Halifax fire department's $60K drone plan approved
Deputy chief of operations says drones will make fire response more timely, effective and safe
Halifax Regional Fire and Emergency (HRFE) is looking to add drones to its stock of emergency gear to allow for quicker and more effective responses, and decrease the safety risks to first responders.
HRFE's plan to dip into existing fire department reserves to buy two unmanned aerial vehicles at a cost of $60,000 was approved Wednesday by the city's audit and finance committee.
The motion will be put before council for final approval in the near future.
The idea for getting drones first came about in the winter of 2015, when the municipality received a high number of calls to perform building assessments from people fearing high snow accumulations were affecting the structural integrity of their roofs.
Brian Gray, HRFE's deputy chief of operations, says they've seen firsthand that drones can be used in those types of situations, but can also come in handy in structure fires.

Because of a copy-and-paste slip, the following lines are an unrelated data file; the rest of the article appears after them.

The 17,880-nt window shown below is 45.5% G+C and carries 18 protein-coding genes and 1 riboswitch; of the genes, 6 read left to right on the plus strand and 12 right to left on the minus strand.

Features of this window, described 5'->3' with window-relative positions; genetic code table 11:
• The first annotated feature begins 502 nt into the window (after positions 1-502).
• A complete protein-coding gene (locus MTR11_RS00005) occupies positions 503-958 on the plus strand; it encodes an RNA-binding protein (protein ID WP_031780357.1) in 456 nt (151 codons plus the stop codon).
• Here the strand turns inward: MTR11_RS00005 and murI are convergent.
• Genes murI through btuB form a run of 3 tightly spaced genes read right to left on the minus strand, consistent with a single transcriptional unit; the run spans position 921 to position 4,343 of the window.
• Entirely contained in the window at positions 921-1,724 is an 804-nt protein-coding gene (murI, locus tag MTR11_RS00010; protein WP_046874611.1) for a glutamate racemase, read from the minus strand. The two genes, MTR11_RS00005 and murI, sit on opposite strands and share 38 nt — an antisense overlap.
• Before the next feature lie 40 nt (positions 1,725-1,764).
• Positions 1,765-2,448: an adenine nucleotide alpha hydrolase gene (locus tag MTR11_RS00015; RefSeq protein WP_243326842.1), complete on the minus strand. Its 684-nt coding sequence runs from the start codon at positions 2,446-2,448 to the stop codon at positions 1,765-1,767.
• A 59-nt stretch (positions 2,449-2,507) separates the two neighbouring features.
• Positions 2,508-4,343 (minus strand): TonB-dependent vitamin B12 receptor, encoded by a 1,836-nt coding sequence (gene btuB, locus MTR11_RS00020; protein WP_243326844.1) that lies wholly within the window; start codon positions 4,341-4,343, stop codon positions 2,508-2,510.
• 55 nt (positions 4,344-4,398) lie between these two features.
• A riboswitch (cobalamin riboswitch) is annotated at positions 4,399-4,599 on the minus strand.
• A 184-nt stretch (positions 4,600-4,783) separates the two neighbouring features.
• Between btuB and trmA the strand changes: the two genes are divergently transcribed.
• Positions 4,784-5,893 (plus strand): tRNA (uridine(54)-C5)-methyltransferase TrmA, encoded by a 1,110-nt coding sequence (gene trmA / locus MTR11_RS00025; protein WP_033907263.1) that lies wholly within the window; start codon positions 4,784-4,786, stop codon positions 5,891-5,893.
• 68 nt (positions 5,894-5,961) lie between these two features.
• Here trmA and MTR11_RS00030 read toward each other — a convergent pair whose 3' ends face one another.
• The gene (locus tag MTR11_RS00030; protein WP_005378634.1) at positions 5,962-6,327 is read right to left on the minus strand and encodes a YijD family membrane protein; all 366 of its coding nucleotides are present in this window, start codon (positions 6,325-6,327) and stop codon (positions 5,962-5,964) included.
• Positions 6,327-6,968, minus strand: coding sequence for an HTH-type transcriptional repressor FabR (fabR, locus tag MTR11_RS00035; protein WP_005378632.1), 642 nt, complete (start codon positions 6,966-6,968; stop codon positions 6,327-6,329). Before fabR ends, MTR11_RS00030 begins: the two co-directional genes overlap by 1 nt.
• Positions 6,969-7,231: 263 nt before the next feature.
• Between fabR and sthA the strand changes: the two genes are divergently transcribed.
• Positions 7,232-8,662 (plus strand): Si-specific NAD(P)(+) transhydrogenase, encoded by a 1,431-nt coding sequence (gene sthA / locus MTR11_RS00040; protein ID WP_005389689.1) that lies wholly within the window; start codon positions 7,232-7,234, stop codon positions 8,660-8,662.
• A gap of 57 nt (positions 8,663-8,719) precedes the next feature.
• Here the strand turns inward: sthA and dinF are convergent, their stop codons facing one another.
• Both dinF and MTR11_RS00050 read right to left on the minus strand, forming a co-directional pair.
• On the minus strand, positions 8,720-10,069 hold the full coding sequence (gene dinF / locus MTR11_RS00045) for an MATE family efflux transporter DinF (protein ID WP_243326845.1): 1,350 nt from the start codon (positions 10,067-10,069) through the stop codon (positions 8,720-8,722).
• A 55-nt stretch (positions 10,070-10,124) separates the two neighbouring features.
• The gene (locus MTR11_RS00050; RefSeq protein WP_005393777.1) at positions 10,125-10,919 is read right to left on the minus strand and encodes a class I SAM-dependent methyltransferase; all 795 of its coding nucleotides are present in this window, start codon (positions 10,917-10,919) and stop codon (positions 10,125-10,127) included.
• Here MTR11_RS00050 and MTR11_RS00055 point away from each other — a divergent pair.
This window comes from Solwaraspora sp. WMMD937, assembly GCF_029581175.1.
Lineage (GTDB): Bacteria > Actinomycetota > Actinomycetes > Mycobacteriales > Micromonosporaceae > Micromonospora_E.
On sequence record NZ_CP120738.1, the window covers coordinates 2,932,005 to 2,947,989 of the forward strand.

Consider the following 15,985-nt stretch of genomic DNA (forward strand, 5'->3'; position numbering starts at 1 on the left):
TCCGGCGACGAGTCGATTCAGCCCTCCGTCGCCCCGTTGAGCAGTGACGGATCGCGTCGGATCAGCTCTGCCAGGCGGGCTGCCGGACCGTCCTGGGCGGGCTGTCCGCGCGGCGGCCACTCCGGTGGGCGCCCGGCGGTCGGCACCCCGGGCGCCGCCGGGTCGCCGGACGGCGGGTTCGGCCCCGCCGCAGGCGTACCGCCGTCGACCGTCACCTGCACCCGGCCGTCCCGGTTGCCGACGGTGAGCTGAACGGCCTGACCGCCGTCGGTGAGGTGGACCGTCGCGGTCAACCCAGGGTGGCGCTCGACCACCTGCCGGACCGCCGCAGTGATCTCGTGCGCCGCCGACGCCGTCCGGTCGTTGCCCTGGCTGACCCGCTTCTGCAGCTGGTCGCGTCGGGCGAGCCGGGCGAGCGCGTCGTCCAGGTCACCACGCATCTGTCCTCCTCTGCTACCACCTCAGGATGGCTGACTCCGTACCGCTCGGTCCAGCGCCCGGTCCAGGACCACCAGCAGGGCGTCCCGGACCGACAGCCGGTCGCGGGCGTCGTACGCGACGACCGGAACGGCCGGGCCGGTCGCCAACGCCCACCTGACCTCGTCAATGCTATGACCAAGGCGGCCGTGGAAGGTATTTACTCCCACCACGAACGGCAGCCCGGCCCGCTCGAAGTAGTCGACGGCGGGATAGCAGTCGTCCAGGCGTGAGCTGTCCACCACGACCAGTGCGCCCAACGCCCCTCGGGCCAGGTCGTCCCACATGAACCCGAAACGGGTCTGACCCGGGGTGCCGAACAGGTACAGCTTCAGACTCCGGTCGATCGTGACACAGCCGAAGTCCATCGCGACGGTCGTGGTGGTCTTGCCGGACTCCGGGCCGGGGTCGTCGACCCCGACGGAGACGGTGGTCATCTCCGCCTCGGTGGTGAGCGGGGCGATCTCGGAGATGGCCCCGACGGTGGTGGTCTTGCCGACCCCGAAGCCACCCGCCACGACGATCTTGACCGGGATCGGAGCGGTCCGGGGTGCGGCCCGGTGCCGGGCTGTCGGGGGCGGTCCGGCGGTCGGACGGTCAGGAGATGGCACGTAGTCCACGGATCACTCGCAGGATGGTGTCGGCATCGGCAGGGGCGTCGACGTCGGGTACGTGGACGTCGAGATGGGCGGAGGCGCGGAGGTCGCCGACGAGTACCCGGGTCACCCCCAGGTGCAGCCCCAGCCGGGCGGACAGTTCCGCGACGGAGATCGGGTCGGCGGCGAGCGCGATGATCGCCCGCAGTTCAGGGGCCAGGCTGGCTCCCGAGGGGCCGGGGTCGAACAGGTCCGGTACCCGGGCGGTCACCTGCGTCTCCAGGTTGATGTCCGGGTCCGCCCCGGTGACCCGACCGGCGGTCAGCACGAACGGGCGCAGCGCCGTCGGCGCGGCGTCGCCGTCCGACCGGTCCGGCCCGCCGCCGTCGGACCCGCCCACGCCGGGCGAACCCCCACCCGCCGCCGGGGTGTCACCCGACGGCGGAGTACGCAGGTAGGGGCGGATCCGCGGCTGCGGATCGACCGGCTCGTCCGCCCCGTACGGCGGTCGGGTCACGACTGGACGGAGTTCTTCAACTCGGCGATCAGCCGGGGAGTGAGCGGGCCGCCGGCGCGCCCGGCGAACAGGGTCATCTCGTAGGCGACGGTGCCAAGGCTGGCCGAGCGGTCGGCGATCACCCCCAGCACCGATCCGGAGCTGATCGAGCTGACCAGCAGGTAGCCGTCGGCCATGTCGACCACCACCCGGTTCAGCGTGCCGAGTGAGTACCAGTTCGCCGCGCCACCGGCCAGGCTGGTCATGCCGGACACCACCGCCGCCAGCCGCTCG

"When we have a fire, one of the main points of contention for us is the safety on the roof because we may be putting crews on the roof, so we want to know what the roof looks like," he said.
"If we can put a drone up to get a quick view and see if there's a heavy load or if there's fire impinging on that roof using the infrared cameras that would be on these drones, we would be able to see if it would be safe."
Gray says drones also have valuable applications when it comes to fighting wildfires.
"We can get a better sense of the size and scope of the wildland fire," he said, as well as a better understanding of whether any homes are impacted and what the access points are to get in and out when fighting the fire.
HRFE will have to resubmit its request for proposals on the drone project. The initial tender request from September 2015, did not satisfy the needs of the fire department.
With files from Michael Gorman